Although China has advocated gender equality for decades, the patriarchy is still alive and well. Being a woman in today’s society is tough—during each stage of a woman’s life, she will be instructed on what decisions to make, to be a perfectly well-behaved “好好小姐” (Ms. Hao Hao).
The relationship between China’s mothers- and daughters-in-law has always been a tricky one.
International events like film festivals and fashion shows are good ways for Chinese actors and models to grab attention—the positive, and the not-so-positive.
“Yesterday an intellectual lady/ today a military general (昨天文小姐/ 今日武将军),” wrote Chairman Mao in a poem welcoming the wartime writer Ding Ling (丁玲) to the Red Army base area at Yan’an in 1936.
Lily (pseudonym) did not think twice about when a family friend’s colleague offered to drive her home after dinner. He was sober, her place was on the way, and, besides, her friend was a powerful guy. No one would want to upset him.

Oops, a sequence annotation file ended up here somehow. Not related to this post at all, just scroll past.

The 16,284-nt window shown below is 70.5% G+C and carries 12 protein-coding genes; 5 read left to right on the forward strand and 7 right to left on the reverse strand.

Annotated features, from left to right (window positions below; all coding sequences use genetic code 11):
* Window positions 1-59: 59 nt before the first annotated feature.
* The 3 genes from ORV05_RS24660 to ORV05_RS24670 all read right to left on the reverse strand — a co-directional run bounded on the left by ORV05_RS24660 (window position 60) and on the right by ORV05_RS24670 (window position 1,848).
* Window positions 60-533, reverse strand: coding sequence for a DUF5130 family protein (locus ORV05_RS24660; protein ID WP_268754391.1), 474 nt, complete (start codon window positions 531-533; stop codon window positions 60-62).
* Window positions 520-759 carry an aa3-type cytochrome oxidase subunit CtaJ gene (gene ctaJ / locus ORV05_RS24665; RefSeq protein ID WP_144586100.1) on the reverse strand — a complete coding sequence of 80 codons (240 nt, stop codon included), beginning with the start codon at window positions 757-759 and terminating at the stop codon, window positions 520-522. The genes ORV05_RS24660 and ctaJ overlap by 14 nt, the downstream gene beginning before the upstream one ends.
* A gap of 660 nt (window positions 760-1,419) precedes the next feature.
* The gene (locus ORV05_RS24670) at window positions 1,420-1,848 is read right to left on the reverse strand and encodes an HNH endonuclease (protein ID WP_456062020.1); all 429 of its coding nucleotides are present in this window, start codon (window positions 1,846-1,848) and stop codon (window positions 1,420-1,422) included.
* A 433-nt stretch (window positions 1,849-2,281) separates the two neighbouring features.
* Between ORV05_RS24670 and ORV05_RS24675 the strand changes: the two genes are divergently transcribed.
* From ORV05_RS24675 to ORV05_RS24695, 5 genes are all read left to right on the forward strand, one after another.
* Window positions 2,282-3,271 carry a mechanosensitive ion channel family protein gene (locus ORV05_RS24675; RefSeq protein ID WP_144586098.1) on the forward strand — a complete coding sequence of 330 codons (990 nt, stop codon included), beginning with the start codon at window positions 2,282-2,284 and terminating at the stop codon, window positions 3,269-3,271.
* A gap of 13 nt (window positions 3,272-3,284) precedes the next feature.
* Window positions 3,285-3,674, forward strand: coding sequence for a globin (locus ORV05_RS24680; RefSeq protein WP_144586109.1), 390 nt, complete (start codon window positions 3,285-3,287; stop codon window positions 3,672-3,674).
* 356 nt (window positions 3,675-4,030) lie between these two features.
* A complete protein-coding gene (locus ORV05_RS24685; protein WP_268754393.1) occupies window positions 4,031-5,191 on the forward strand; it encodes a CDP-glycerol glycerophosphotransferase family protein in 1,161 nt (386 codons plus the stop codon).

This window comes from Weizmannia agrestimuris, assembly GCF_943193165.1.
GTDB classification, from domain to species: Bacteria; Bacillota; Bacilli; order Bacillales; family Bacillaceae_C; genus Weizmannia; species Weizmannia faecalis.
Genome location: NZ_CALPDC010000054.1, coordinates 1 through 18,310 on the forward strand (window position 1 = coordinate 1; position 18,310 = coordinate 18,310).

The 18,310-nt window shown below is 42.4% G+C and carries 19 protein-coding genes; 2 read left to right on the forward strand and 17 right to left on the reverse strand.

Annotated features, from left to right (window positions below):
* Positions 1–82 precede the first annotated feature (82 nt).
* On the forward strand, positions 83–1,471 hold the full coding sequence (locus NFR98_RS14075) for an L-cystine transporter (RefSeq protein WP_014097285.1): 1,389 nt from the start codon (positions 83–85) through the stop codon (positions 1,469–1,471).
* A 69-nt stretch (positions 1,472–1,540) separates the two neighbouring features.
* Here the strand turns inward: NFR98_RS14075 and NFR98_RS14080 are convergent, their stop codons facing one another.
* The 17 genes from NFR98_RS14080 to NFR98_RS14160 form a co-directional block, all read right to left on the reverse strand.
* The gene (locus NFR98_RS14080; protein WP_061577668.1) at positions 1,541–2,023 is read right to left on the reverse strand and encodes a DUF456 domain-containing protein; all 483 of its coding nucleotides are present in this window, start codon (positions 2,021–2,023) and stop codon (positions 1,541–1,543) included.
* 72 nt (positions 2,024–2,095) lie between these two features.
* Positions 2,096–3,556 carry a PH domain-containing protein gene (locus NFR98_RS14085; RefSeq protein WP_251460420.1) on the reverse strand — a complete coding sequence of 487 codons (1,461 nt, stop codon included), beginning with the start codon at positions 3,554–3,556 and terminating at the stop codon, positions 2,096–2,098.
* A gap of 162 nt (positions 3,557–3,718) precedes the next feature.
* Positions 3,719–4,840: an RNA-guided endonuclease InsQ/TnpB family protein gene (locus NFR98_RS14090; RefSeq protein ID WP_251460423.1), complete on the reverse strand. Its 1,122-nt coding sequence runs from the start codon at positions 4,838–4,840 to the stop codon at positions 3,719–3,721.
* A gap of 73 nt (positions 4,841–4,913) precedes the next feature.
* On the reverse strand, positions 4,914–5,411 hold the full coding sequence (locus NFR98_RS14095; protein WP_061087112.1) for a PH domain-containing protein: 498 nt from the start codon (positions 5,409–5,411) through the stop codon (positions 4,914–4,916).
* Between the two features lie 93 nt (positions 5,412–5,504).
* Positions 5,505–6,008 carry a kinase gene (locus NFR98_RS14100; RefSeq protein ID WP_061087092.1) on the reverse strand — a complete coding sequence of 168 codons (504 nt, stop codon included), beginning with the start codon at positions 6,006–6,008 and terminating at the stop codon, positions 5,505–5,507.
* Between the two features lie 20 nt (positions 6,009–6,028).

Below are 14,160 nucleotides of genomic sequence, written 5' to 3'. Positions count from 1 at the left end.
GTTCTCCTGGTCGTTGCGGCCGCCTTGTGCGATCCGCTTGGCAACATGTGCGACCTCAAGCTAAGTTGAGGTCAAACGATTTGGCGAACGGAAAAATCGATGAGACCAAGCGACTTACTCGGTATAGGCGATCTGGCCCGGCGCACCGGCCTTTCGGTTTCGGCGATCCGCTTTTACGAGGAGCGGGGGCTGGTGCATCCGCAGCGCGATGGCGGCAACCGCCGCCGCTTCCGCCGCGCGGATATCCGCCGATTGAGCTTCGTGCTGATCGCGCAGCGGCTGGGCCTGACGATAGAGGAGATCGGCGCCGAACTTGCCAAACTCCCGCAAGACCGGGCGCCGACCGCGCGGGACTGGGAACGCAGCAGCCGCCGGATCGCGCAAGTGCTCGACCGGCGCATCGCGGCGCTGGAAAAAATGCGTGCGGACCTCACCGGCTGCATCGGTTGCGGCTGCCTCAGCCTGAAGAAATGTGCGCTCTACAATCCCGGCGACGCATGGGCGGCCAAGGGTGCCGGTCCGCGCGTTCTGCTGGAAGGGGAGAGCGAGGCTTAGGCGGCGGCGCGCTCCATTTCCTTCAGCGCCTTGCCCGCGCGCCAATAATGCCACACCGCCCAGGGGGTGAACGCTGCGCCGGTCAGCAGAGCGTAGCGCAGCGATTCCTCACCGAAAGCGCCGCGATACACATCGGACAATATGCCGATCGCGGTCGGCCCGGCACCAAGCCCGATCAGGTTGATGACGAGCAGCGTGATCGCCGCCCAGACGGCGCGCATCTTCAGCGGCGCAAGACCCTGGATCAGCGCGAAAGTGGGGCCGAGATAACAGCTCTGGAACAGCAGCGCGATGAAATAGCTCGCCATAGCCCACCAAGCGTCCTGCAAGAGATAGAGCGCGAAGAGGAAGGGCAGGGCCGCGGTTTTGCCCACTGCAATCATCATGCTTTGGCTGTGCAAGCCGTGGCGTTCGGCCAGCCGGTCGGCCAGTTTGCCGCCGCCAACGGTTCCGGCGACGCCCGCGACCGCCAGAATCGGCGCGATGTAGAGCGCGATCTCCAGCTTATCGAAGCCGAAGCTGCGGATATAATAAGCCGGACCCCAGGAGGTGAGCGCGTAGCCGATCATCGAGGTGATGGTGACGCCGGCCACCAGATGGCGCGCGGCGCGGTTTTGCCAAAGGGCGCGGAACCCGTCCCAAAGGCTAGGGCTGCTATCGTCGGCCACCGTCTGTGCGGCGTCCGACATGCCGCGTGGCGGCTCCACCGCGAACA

Chinese influence is visible all around South Korea’s capital: In Seoul’s central districts, giant banner ads from education consultancy “guaranteeing” HSK 6-level Mandarin fluency in 30 days. In the cosmetics industry hub of Myeong-dong, saleswomen pitch face masks and perfumes to Chinese tourists in tone-perfect putonghua, while Daerim-dong, home to the city’s largest concentration of immigrants of China’s Chaoxianzu (朝鲜族) ethnic Korean minority, one can sample cuisine from all over China.
Seeing Americans enjoy Sichuan spicy sauce so much, I feel proud, and also curious,” Mr. Fang, in his late 30s, told the Beijing Evening News when McDonalds’ “Special Szechuan Sauce” finally landed in China this April.
For those with an open mind toward astrology, human society seems pretty simple. As long as they know someone’s birthday, they can become experts on anyone: For example, Sagittarius is an adventurer, Pisces a dreamer or healer, and a Capricorn is a variable workaholic.
Peppa, the rambunctious star of the BBC children’s cartoon Peppa Pig, has become one of China’s most beloved animated icons since first appearing on China Central Television in 2015. But recently, Peppa’s star has risen far beyond her juvenile fan base—and may even be in danger of flaming out, so pervasive is her apparent influence on the kids (well, millennials).
Drawing from recent reportage, surveys, polls, and our own observations, The World of Chinese presents some of the most desirable types of Chinese man—plus a few stereotypes women would like to do without.